For 2016, Colin Quashie's resolution was to continue making "serious art that no one will take seriously."
Quashie has taken many approaches to connecting with his audience, but, always, there's an undercurrent of anger, of not catching on with art whose subject is race in a city that has been racially divided for all of its nearly 350 years.
Quashie likens his coming-of-age story to that of a sidewalk preacher he once encountered. He watched as the sidewalk preacher told a scantily clad woman about herself, the woman got angry, more insults were exchanged, and no real change was promoted.
Quashie then realized, "My God, I'm the preacher. With my artwork, I'm the preacher. At that time, I had no regard for anyone's sensibilities outside of my own, and I could care less how it was received by anybody. I had this truth that I wanted to put out, and I didn't care how it was received. But I watched this sidewalk preacher, and if anybody didn't want to hear what he had to say, they just crossed to the other side of the street."
Shouting is easy to avoid.
"You paint large. You say these things. You essentially shout."
And they hear you coming.
"Not only that, they go to an art exhibition, with its wine and its cheese, and they look and move on, because they don't want to deal with you."
Quashie's message, which has always centered around race, is an uncomfortable one for most onlookers. It was 20 years ago when he moved to Charleston, and, today, it could be argued that it's more so.
So, now Quashie creates art that puts Oprah's face on the Aunt Jemima box or Colin Powell on a box of Uncle Ben's rice. He's learned to disarm with humor.
He became an expert in the art of comedic writing while working on the sketch comedy show MadTV early in his career. Quashie says, "Working out in Hollywood as a sketch comedy writer was the best thing I ever did for my art career, because in sketch comedy you only have three minutes. You had to come to the party late and leave early. You have to make the assumption that your audience is already at this point, come in, deliver, and get out. Big joke in, big joke, get out."
Quashie creates under the umbrella that you can say anything you want to say, as long as it's funny. "It's also a means of disarming the artwork, getting people in, instead of just standing over there with a bat hoping they get close enough for you to hammer them in the head all the time, like a street preacher. Get them in, get them to laugh, and when the laughter dies away, it sticks with them."
He continues, "Any jackass can piss somebody off. That takes nothing. But how can I take this, flip it around, infuse it with even more anger, and yet make you laugh at it, laugh at yourself, and put yourself in it. That's a hard thing to do. It's a thinking man's sport."
Quashie has produced one solo show in his career, "Plantation" (Plan-ta-shun), which has shown in Charleston, Sumter and Philadelphia. The show included Plantation Monopoly, which, instead of Community Chest cards, had Confederate Chest and prompts like "Congratulations! Slave Mistress has mulatto twins!" There's a Plantation coloring book, slave-ship brand sardines and haunting portraits of abolitionists, former slaves and other notable African Americans.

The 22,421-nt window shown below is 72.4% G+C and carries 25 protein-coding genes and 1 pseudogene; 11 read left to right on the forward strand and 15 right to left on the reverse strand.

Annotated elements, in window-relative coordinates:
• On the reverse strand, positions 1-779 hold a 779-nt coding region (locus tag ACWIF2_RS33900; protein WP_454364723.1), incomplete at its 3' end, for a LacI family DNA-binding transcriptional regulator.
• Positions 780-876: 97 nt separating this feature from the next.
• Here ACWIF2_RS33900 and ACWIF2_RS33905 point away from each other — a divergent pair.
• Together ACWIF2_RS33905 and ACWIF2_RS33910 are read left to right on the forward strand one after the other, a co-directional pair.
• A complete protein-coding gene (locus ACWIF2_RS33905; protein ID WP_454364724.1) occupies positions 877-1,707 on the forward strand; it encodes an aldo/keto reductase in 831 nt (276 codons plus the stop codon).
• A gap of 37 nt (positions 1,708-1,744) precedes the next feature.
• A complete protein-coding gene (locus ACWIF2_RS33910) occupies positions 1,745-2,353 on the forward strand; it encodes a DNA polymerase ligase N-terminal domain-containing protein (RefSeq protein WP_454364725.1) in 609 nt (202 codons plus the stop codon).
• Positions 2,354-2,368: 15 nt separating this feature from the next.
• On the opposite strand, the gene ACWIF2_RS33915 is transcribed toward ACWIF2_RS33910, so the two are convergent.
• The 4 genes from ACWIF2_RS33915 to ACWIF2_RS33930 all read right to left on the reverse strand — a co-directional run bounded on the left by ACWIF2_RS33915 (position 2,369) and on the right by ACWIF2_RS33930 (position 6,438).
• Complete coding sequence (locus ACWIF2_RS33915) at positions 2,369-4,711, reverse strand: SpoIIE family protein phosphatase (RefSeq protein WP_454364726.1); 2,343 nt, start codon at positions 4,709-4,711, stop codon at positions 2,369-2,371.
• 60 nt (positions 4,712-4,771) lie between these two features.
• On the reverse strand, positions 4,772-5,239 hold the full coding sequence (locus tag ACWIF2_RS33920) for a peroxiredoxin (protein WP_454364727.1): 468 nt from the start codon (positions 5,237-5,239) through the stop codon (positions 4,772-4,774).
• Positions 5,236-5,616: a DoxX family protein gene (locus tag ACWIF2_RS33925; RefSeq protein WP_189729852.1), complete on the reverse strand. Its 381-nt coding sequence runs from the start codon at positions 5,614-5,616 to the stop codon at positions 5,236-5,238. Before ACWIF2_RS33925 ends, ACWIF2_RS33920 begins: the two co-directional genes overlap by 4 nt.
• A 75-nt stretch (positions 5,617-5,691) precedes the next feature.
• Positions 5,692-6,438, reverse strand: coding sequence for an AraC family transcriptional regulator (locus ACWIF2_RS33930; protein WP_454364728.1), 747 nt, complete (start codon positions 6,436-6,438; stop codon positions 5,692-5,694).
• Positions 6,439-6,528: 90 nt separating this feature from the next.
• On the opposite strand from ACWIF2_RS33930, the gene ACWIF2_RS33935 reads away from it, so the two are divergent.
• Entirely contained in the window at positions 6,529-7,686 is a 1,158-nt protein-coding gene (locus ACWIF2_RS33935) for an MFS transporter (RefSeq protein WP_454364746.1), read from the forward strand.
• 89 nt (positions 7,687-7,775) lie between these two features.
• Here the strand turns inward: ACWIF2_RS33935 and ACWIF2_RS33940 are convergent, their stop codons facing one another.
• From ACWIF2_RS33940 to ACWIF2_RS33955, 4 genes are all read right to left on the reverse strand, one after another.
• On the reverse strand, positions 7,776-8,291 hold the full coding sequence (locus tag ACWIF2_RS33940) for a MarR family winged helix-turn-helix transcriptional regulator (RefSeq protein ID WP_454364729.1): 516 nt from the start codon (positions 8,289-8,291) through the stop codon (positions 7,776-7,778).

Quashie didn't expect to sell any of the work. He says his pieces are not what people would hang on their walls.
"I no longer concern myself with how things are received, because you have no control over that. I'm old enough to not concern myself with it. The things that you think will go over big fizzle, and the smallest thing blows up. You just have no feeling for it, so I no longer care about that."
Early in his career as an artist, Quashie was heavily censored not just in Charleston, but also in L.A. and in New York, so now he just doesn't put any pressure on sales or reactions. He has always had a day job -- now he's an RN at the Medical University of South Carolina --and the majority of his work he actually rips apart after a show. Really. The proof is on his website.
He says, "I approach it from the standpoint that this is something I want to do because I want to see it."
The common thread between all of the pieces is the plantation, the homes of slaves and masters. "If you're an African American living in Charleston, S.C., dealing with socially conscious work, plantations are going to be somewhere in the mix."
Quashie thinks that idea of the plantation has certainly morphed over generations. "Here, they've rebranded to romantic, moonlight strolls. They've repainted slave cabins, which was the inspiration for Rainbro Row. I love the way they've fixed them up now, like these cute little summer cabins—I walk in and almost want to see granite countertops in there."
I laughed at this, because Quashie was using his artistic tool in our conversation: he disarmed me with a joke about the present-day slave cabins to get me to think about what they once were. I say that I don't get why the term "plantation" isn't taken more seriously and given more weight. That I don't get why medical practices are named Plantation Pediatrics, neighborhoods are dubbed Such-and-Such Plantation, and that I especially don't understand the trend of these historic and horrific places being used as wedding venues.
He leaves me with this response, so I think some more: "Yeah, you do. That's the whole struggle with art. It's well-marketed in Charleston and throughout the whole South. Charleston is a wonderful place to live. It's the best artistic material. I live here and get inspired. It's perfect."